Our vigil happened on Friday, to be clear–all week we were having a series of trans related programming as part of an annual college event called Genderfuck Symposium.  Any trans related programming during the week is highly visible, so we decided to hold our vigil on Friday to raise awareness more effectively.  Powerful a group of silent, thinking people holding candles can be, I didn’t want our college’s vigil to be just a gathering of people being sad together, although such gatherings can be beautiful and important.  (I’ve certainly needed them quite a few time in my life so far.)  I wanted it to be a venue for emotional release, discussion, and growth. To that end, I asked some musician friends of mine to perform, and several student poets were to read their work.

We lit our candles and arranged ourselves in a horseshoe formation on the lawn.  From the dorm building on our right, an anonymous voice shouted, “IT’S A FUCKING CAROUSEL!”  Presumably in reference to the fact that we were lit up and sort of in a circle. There was a moment in which we all tried to compose a response to this disrespect, and then one of us (a braver person than me) yelled back, “It’s the Transgender Day of Remembrance, you asshole!”

The band we’d gotten together performed a song, Ain’t No Grave, and I thought about what it means to yell back at someone by naming what you are and how they have disrespected it.

My co-chairman, Kevyn, read a poem in which he talked about the wrong name being engraved on Brandon Teena’s gravestone, which Kevyn had visited in Nebraska.  I thought about the enormous truck that had honked at my partner and I walking down the street in Yonkers last week, its driver shouting slurs.  I thought about yelling back at the truck driver, about going to Nebraska and engraving Brandon Teena’s real name over the lie cis people have put there to make themselves feel more comfortable.

After the vigil itself, we adjourned to our usual meeting space and talked about violence.  What’s violence?  Is violence only physical?  Is it violent to call someone a slur, or to mispronoun them, or to force them to use the wrong bathroom?  Since those acts support a culture of violence against trans people, are they themselves violent?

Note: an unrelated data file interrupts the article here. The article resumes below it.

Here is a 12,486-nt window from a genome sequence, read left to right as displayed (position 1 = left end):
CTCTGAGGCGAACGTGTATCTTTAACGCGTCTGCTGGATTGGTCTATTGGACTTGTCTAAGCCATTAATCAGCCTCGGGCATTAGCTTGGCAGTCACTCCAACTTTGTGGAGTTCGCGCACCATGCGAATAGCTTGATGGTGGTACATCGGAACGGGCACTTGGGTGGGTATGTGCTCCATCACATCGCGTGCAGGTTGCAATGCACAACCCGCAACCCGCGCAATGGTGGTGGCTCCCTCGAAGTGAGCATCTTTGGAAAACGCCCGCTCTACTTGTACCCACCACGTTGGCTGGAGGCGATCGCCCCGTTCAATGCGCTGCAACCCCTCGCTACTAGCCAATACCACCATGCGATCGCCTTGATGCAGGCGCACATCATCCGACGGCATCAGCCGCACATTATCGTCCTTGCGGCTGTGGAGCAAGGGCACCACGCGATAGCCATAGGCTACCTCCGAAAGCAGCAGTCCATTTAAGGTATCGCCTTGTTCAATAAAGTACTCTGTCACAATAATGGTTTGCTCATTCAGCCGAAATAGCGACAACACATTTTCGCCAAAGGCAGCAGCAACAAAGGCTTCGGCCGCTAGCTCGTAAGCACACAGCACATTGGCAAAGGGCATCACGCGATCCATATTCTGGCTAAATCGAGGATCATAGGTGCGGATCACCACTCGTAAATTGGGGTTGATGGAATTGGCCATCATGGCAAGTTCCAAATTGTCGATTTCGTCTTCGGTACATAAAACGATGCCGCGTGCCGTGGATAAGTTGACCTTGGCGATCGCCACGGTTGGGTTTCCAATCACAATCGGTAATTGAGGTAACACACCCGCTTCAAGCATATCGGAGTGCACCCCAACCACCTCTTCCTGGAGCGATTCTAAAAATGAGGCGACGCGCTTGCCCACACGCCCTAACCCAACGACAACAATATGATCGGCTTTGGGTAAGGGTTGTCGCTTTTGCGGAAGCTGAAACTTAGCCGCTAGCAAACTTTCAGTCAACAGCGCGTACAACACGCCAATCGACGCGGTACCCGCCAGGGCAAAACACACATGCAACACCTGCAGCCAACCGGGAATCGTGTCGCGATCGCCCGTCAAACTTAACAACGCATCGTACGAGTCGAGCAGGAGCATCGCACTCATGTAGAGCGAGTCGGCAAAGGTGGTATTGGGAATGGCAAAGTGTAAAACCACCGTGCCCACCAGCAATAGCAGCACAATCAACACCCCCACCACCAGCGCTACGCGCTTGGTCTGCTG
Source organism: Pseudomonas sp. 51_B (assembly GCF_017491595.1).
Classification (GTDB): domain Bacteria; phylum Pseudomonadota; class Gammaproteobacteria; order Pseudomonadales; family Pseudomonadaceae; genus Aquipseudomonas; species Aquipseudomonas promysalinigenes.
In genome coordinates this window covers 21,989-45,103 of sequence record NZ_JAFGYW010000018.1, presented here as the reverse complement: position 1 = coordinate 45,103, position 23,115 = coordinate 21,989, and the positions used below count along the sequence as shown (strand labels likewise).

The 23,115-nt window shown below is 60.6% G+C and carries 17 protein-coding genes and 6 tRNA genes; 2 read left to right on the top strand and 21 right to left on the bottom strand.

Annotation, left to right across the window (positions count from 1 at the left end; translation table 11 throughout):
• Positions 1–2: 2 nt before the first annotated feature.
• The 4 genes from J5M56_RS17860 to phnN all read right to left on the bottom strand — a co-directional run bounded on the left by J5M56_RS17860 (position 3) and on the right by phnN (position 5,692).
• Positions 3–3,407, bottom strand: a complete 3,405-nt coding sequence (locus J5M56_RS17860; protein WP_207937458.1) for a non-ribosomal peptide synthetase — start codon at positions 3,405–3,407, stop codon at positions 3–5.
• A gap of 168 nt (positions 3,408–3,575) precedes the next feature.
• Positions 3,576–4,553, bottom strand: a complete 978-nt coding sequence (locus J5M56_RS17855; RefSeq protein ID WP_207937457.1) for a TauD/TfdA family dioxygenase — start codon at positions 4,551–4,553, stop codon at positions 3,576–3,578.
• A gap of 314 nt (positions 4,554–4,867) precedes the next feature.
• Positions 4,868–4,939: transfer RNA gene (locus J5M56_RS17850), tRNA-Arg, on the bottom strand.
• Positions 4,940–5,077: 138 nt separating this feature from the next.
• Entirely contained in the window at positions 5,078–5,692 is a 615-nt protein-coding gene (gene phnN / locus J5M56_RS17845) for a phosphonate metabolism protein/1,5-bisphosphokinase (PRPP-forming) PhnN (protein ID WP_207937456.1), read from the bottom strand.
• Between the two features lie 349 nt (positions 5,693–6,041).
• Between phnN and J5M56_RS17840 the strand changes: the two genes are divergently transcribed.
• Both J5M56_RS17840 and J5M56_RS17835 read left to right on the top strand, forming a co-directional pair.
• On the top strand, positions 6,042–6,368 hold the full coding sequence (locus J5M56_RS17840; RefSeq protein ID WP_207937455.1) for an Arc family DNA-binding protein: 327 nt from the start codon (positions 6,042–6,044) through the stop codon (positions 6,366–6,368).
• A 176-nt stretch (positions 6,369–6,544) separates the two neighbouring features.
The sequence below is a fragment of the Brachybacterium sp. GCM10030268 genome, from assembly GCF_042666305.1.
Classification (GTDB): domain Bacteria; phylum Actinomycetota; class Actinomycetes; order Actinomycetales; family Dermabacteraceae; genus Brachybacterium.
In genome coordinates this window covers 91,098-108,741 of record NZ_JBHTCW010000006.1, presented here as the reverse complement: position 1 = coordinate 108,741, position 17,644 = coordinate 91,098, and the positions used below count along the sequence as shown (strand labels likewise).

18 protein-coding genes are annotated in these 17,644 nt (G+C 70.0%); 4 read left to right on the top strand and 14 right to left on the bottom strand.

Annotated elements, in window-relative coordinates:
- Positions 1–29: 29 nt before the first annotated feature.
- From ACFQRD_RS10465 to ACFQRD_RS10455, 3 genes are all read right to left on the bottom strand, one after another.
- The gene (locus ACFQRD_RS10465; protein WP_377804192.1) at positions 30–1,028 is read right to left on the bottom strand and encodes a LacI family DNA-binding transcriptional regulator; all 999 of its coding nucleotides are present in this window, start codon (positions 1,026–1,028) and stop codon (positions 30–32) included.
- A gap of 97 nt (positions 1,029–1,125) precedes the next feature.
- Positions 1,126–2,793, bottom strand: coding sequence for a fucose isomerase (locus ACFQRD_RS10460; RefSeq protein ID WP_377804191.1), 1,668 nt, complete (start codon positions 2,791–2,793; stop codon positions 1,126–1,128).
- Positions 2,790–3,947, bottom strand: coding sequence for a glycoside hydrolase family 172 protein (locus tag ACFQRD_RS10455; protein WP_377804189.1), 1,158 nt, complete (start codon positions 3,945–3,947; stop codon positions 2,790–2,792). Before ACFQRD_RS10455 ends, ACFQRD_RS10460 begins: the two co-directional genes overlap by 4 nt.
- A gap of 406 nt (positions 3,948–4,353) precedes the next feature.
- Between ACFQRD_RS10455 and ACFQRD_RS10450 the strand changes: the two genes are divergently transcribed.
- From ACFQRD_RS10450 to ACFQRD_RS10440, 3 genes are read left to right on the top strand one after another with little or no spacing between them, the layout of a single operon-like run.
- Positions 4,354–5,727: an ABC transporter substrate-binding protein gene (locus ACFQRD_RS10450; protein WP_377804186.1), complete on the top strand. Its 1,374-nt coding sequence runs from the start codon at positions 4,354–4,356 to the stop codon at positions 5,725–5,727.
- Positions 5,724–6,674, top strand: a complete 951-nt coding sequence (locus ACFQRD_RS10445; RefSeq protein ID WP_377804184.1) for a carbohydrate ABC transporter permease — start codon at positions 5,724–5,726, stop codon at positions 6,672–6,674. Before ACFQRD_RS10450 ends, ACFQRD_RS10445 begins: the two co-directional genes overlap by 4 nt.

This Transgender Day of Remembrance, I challenge you not to do what I did last year–don’t think of transphobic violence as something far away and strange, even if you are in a room full of good people, eating gnocchi and listening to Benny Goodman.  It is not far away and it is certainly not abstract, although it may be complex.  It is something happening in all our lives, right now, because all of us deal with cissexism and transphobia in some form.  Some of us are treated badly because we’re trans and have to decide on the best response.  Some of us are cis, hear a joke about trannies on TV, and have to decide whether or not we should laugh along.

Be present in your life and in all your actions, and remember that oppression takes root in the most basic human interactions–stories, shouts, laughs, dinner parties.  When you see violence, I encourage you to yell back. Yell kindly, yell tactfully, yell in a nuanced manner–but yell.

All the November 20ths I’ve spent in the almost six years since I’ve been out as trans have been quiet, sad, private affairs.  I haven’t lost a friend to murder, but I have lost friends to suicide.  I think often of what messages the world was sending them about their personhood as transgender people, and whether they would have made the choice they did if we lived in a different kind of world.

Below is the poem I shared with people last November.  It’s still relevant, I think.  Everyone take care.  If you’re planning on going to tonight’s NYC vigil, I may be there if the nasty cough I’ve been having calms down, and if you see me you’re welcome to say hi.  I’ll try to stay cheerful and make a better world if you do.




As I gird on for fighting

My sword upon my thigh,

I think on old ill fortunes

Of better men than I.


Think I, the round world over,

What golden lads are low

With hurts not mine to mourn for

And shames I shall not know.


What evil luck soever

For me remains in store,

‘Tis sure much finer fellows

Have fared much worse before.


So here are things to think on

That ought to make me brave,

As I strap on for fighting

My sword that will not save.


by AE Housman, from Last Poems

Who I am, what I do, what I don’t, and what you can expect to find here.

Some information has come out about me; I always knew if would, if I tried to do activist work.  I’ve considered seriously what I should say, if anything, and ultimately I’ve decided to acknowledge what has happened, both recently and in the summer of 2010, when I was forcibly outed as trans by the National Enquirer.  (The Daily Mail followed up by outing me as gay.)

My parents are two people who are well known because they are very good at making art.  Their names are Warren Beatty and Annette Bening.  I’m proud to be their son.  There’s a reason my blog didn’t initially have my full name on it: I knew at least a few rags would pick it up and try to make my political views into a sensationalistic story.  I figured it wouldn’t be the end of the world if they did–I’m proud of my politics and of the writing I’ve done on this blog–but not my favorite thing either.  And of course it’s happened, and I’m not so much surprised as irritated, but I’d like to take the opportunity to say something.

I did not want to come out to the media.  I figured that information was private, and honestly, probably not very interesting.  After all, I’ve never sought fame or done anything interesting enough to warrant fame.  My parents have.  I haven’t done anything fameworthy, unless you count being born in a certain context.